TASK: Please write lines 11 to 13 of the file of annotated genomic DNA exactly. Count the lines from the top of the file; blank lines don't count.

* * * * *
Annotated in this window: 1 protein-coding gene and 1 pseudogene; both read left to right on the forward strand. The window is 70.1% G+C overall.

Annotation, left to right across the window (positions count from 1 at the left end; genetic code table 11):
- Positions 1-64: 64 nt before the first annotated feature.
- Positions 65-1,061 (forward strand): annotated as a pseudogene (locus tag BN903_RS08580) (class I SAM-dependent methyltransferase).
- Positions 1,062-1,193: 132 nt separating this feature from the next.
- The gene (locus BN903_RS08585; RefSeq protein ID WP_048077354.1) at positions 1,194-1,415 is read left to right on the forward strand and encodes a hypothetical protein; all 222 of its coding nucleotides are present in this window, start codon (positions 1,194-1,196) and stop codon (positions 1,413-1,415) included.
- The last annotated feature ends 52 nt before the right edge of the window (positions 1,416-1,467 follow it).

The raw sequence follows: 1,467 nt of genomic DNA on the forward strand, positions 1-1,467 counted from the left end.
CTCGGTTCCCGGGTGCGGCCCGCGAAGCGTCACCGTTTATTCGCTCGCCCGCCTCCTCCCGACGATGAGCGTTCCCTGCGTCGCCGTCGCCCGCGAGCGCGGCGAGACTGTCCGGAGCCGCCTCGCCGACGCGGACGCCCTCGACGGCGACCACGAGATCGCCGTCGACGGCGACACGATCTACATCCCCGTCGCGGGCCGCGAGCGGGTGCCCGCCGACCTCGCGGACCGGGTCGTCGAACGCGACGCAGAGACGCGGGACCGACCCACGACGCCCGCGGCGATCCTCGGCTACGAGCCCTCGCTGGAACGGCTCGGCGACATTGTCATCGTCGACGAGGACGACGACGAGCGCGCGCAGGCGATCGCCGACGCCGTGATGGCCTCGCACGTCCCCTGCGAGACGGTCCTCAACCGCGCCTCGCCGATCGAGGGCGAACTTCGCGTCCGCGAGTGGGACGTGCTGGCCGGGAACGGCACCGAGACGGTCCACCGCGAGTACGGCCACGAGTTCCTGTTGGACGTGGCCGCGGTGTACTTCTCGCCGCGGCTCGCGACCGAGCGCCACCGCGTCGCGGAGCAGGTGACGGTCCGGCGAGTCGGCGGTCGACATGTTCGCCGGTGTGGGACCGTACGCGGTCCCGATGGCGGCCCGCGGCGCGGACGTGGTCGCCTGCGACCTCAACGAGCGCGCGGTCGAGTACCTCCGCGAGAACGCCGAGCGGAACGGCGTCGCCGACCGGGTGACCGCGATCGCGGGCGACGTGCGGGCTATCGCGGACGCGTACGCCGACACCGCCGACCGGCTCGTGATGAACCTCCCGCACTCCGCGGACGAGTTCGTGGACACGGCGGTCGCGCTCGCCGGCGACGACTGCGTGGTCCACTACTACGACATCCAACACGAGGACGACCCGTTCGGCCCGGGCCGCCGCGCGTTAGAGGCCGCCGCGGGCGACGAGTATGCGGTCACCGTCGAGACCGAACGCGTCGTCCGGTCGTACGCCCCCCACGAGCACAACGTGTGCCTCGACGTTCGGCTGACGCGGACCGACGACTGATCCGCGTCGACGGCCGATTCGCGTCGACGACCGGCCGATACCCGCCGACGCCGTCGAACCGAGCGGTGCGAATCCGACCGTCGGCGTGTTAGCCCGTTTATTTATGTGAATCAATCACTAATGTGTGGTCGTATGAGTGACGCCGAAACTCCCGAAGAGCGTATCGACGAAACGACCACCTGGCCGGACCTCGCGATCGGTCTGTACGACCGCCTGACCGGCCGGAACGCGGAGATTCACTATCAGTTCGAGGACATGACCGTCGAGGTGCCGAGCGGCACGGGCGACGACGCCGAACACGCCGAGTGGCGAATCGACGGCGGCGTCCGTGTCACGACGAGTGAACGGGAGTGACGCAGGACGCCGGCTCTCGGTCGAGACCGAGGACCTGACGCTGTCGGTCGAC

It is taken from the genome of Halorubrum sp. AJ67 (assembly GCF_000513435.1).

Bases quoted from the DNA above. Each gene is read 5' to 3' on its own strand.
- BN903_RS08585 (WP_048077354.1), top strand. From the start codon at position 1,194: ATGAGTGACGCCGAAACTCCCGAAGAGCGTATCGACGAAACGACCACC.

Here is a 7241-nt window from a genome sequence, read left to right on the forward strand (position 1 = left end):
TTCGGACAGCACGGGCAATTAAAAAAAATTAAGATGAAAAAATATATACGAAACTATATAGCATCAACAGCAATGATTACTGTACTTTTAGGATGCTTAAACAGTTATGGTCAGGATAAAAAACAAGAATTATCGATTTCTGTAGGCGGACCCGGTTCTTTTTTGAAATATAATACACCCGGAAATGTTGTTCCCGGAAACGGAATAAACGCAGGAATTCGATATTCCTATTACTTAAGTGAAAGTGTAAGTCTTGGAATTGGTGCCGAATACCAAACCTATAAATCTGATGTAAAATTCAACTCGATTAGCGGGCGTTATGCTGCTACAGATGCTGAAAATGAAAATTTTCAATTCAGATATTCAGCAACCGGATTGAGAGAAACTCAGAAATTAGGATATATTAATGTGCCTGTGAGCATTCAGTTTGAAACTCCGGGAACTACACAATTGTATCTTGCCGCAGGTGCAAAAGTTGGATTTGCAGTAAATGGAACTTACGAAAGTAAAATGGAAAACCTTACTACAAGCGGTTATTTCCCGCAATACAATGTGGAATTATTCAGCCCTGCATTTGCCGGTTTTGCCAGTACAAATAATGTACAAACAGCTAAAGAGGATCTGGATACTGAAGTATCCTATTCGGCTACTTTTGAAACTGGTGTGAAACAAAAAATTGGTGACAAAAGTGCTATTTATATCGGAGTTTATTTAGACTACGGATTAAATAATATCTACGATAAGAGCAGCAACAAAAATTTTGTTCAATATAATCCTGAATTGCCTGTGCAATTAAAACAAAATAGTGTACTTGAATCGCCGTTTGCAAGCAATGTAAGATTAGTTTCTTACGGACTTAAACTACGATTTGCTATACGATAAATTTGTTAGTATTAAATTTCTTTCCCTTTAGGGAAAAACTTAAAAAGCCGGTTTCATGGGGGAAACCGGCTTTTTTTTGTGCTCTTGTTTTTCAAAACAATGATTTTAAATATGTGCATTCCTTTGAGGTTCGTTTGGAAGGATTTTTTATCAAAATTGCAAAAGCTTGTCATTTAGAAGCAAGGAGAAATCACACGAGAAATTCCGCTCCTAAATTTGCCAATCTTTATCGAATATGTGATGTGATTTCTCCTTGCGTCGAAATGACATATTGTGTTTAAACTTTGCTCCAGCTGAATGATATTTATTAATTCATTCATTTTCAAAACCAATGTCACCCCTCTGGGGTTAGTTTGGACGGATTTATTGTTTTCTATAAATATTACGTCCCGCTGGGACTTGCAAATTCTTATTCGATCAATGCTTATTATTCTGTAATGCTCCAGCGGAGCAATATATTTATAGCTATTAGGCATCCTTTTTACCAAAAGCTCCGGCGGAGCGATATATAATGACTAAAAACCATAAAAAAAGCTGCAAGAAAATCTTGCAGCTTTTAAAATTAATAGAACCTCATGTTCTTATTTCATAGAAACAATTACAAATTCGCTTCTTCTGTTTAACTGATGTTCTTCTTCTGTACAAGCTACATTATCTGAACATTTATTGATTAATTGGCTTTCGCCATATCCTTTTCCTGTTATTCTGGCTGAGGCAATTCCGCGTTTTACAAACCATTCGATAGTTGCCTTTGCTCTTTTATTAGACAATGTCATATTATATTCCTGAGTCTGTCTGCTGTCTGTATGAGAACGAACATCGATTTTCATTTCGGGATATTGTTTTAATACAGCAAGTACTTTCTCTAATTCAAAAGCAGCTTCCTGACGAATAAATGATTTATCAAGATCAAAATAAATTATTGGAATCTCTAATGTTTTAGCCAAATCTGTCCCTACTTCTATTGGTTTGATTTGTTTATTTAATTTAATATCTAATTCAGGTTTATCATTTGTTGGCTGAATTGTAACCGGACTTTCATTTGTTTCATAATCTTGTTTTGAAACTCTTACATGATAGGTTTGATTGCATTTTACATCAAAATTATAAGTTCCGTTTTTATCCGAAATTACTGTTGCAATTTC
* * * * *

Bases quoted from the DNA above. Each gene is read 5' to 3' on its own strand.
- BN903_RS08585 (WP_048077354.1), top strand. From the start codon at position 1,194: ATGAGTGACGCCGAAACTCCCGAAGAGCGTATCGACGAAACGACCACC.

Here is a 7241-nt window from a genome sequence, read left to right on the forward strand (position 1 = left end):